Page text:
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Flashcards in Microevolution Deck (86):
1

Term that applies to evolutionary change within a lineage.It occurs continuously. Depending upon the organism and the circumstances, it can transform a lineage dramatically over time.

Microevolution

2

Alternately, a lineage may appear to remain the same over time-this is called

Stasis

3

Term that applies to the origin and extinction of lineages. It can happen gradually, or slowly.

Macroevolution

4

Which type of evolution do we understand better? Why?

Microevolution because it takes place on appropriate timescales that we can study directly

5

Did Darwin include a mechanism for the origin of species in his microevolution theory?

No.

6

Is the replacement of one species by another natural selection?

No. It is an ecological process with macroevolutionary implications

7

Is the genotype of an individual fixed at birth?

Yes

8

Then what is the smallest unit where evolutionary change is possible?

Do individuals evolve?

Populations

No

9

Populations permit the origin of new alleles through...

They permit change in the frequency of alleles through...

Mutation

Selection, Genetic Drift

10

refers to the study of evolution via the observation and modeling of allele frequencies and genetic change in populations of organisms.

Population Genetics

11

the proportion of a specific allele at a given locus, considering that the population may contain from one to many alleles at that locus.

Allele Frequency

12

The proportion of a specific genotype at a given locus, considering that many different genotypes may be possible

Genotype Frequency

13

The proportion of individuals in a population that exhibit a given phenotype

Phenotype Frequency

14

count the number of individuals with that phenotype, and then divide by the total. This gives you...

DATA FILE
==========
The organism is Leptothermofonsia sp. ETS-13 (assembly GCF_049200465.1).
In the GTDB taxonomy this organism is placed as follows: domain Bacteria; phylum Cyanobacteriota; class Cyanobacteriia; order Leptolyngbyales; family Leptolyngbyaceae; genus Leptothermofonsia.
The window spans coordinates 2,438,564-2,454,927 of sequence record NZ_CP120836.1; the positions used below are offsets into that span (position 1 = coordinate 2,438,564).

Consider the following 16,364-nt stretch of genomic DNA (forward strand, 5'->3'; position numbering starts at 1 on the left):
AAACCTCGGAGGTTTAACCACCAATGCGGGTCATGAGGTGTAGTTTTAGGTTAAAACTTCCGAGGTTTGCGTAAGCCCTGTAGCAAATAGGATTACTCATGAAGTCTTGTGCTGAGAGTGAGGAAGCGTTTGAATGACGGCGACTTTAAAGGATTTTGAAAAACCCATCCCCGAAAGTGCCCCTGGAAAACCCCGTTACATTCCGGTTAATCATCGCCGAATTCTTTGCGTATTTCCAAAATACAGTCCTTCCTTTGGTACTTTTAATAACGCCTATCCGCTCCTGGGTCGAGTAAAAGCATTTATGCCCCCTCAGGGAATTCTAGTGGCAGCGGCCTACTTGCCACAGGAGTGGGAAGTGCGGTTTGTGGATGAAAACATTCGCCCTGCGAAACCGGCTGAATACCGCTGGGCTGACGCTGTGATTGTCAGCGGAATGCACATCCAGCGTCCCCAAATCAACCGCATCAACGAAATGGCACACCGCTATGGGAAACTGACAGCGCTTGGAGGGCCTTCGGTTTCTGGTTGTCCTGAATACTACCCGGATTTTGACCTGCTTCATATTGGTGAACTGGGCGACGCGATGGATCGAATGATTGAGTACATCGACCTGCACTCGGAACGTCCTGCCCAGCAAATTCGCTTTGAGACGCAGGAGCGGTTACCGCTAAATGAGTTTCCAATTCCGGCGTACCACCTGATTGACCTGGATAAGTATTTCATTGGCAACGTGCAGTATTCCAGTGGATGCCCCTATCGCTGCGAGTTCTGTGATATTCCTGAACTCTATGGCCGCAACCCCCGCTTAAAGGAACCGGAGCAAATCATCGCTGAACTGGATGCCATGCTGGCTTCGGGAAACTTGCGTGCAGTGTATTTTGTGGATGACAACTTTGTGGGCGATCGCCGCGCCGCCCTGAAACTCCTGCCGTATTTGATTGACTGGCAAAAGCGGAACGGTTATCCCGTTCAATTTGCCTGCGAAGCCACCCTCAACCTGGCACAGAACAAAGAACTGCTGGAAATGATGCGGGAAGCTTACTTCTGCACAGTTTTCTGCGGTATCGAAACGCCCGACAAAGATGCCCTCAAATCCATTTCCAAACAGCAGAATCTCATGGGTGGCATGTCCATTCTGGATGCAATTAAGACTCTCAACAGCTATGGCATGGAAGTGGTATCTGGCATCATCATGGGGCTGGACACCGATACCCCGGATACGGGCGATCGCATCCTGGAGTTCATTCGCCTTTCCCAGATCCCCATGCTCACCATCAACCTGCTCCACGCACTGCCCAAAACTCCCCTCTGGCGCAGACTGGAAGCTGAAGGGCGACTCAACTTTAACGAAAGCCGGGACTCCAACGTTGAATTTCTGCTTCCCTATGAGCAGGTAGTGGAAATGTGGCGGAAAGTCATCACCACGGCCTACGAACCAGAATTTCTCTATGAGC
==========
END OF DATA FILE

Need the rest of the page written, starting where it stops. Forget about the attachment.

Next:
Phenotype Frequency

15

find the total number of individuals in the population with that genotype, and divide by the population size, N

Genotype Frequency

16

The formula for allele frequency for heterozygotes and homozygotes using alleles

p = (#AA) + 0.5*(Aa)/N
q= (#aa) + 0.5*(Aa)/N

17

The formula for allele frequency if you know the genotype frequencies

p=[f(AA)+0.5* f(Aa)]/N
q=[f(aa) + 0.5* f(Aa)]/N

18

Evolutionary Change is a Consequence of Changes in...

Is this macroevolutionary or microevolutionary change?

Allele Frequencies

Microevolutionary Change

19

All of the evolutionary change between our single-celled ancestors and ourselves can be described as the sequential origin of new alleles, their replacement of old ones, and occasionally the origin of new genes through duplication.

!!

20

defined as the situation in which no evolution is occurring. It is a genetic equilibrium.

Hardy-Weinberg Equilibrium

21

Was the notion that the dominance or recessiveness of an allele alone cause evolutionary change?

No.

22

Does Hardy Weinberg Equilibrium refer to one particular locus or multiple?

One lucus. It may be undergoing rapid allele-frequency change, while other loci are in equilibrium.

23

The five assumptions of hardy weinberg equilibrium

Infinite Population Size
No Allele Flow
No Mutation
Random Mating
No Selection

24

there are infinitely many individuals in the population

Infinite Population Size

25

no movement of individuals from population to population

No Allele Flow

26

no biochemical changes in DNA that produce new alleles

No Mutation

27

this means that with regard to the trait we're looking at, individuals mate at random they don't select mates based on this trait in any way

Random Mating

28

the different genotypes (for the genetic trait we're studying) have equal fitness

No Selection

29

Genotype frequency for AA
for Aa
for aa

p^2
2pq
q^2

30

One of five ways in which evolution occurs in which the five assumptions of HW are not met: A change in allele frequency by random chance. It occurs if a population is not infinite in size.

Genetic Drift

31

The effect of genetic drift is larger or smaller in small populations.

larger

32

In populations that are not infinitely large, there will be random error in which alleles are passed from generation, and allele frequencies will change at random.